Long-awaited plans to demolish a fire-gutted former psychiatric hospital near Duston and replace the site with flats and houses have been submitted.
Irish firm WN Developments took over the St Crispin’s Hospital land in 2009 and announced major plans to bring it back to life.
But in August 2014 an inferno ripped through the Victorian-built facility, causing extensive damage to a former ward block.
Finally today a planning application has been lodged with Northampton Borough Council to demolish the existing ward blocks, restore the grade two listed clock tower and build 137 flats and 98 houses on the site.
A planning statement submitted on behalf of WN Developments reads: “A viable solution for the site clearly needs to be found before the buildings and clock tower deteriorate further.
“Bringing the site back into use will provide real benefit to the residents of St Crispin’s in enhancing the conservation area and putting a stop to anti-social behaviour.”
The report goes on to say that it is “regrettable” the ward blocks need to be demolished, but it says they are “beyond economic repair”.
“The loss of the ward blocks are the only way the site is going to be developed and the clock tower restored,” the firm adds.
Two underground car parks are also proposed for the new homes.
The St Crispin’s psychiatric hospital site closed in 1995 and was then the subject of a number of large-scale plans, neither of which have come to fruition.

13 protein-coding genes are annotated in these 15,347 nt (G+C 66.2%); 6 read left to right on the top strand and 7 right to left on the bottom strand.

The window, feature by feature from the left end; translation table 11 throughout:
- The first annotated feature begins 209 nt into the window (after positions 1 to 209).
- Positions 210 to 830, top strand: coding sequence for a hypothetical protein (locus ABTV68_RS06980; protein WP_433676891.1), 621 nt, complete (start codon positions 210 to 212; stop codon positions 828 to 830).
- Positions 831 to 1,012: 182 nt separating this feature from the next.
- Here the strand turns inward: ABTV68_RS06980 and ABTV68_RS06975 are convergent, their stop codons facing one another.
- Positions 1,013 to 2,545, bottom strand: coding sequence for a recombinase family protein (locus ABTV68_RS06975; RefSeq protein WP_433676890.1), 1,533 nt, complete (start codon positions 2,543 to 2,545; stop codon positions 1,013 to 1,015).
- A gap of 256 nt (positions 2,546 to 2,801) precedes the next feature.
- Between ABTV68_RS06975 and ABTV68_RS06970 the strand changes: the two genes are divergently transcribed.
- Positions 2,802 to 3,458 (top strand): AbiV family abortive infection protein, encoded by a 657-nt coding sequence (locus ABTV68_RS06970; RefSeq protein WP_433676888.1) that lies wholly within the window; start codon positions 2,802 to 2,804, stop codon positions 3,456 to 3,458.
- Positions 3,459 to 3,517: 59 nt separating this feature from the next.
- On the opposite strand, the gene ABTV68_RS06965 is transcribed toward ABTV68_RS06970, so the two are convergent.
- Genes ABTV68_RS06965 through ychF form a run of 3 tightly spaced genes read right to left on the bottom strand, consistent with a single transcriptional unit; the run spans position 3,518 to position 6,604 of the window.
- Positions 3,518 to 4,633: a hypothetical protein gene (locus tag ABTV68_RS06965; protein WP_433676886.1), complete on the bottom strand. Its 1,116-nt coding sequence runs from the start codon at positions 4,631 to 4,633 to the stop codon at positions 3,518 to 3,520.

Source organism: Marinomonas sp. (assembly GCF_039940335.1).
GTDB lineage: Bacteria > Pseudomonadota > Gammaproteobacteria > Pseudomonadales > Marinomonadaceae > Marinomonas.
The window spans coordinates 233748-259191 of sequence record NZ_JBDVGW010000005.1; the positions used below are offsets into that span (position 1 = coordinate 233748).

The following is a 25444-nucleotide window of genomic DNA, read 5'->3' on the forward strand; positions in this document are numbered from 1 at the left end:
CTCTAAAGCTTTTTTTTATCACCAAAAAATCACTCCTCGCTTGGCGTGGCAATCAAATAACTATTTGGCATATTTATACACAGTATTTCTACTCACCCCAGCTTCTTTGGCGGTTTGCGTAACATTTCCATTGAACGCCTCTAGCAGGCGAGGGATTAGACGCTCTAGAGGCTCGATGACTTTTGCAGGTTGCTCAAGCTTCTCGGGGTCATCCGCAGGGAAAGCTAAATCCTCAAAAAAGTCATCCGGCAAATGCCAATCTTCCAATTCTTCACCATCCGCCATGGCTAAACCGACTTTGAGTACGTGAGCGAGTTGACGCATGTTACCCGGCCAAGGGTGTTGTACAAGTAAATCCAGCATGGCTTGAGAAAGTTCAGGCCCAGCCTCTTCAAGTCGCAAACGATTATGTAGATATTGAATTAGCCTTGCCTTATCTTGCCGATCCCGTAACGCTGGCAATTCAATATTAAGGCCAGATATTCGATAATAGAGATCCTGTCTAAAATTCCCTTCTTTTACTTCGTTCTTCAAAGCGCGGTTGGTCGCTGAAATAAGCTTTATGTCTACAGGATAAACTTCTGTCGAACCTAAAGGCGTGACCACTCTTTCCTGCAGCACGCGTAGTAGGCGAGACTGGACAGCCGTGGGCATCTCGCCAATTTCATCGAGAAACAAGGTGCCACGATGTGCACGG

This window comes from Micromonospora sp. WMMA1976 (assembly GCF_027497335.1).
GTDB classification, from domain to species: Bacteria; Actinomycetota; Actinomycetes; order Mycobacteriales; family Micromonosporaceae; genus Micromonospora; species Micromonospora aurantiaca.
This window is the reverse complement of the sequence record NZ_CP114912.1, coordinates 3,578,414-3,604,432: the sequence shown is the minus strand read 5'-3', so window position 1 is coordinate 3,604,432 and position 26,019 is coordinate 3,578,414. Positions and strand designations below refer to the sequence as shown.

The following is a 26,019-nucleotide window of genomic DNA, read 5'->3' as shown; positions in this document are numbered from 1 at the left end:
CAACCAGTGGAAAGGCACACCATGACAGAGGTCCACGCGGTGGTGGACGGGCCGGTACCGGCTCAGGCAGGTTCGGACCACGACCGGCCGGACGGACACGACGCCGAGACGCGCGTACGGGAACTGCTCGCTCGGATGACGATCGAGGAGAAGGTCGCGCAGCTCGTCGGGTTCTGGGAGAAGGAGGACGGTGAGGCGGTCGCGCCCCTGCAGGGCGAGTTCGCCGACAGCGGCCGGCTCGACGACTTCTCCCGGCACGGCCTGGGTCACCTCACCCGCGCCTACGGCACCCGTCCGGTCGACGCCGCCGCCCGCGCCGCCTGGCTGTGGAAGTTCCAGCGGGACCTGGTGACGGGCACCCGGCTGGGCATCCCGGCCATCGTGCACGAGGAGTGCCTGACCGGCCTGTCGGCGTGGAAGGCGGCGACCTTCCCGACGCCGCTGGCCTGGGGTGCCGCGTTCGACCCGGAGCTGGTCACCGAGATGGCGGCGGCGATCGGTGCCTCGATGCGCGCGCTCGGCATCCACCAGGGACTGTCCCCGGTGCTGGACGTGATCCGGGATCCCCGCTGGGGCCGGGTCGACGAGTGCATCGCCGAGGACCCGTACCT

Developers Taylor Woodrow got planning approval for 217 flats on the site back in 2005 and began building work.
But following the financial crisis in 2008 builders pulled off the site having only converted the former children’s block and superintendents’ house. An underground car park was also included in those plans.
Development consultants RDC now state that the public and the parish councils are broadly in favour of bringing the St Crispin’s site back into use.
The derelict buildings have been a hotspot for vandalism and arson in recent years.
WN Developments carried out a consultation on its new plans at the end of 2015 and received 73 responses. It says 80 percent of those were “positive”.
The plans will go before Northampton Borough Council’s planning committee later in the year.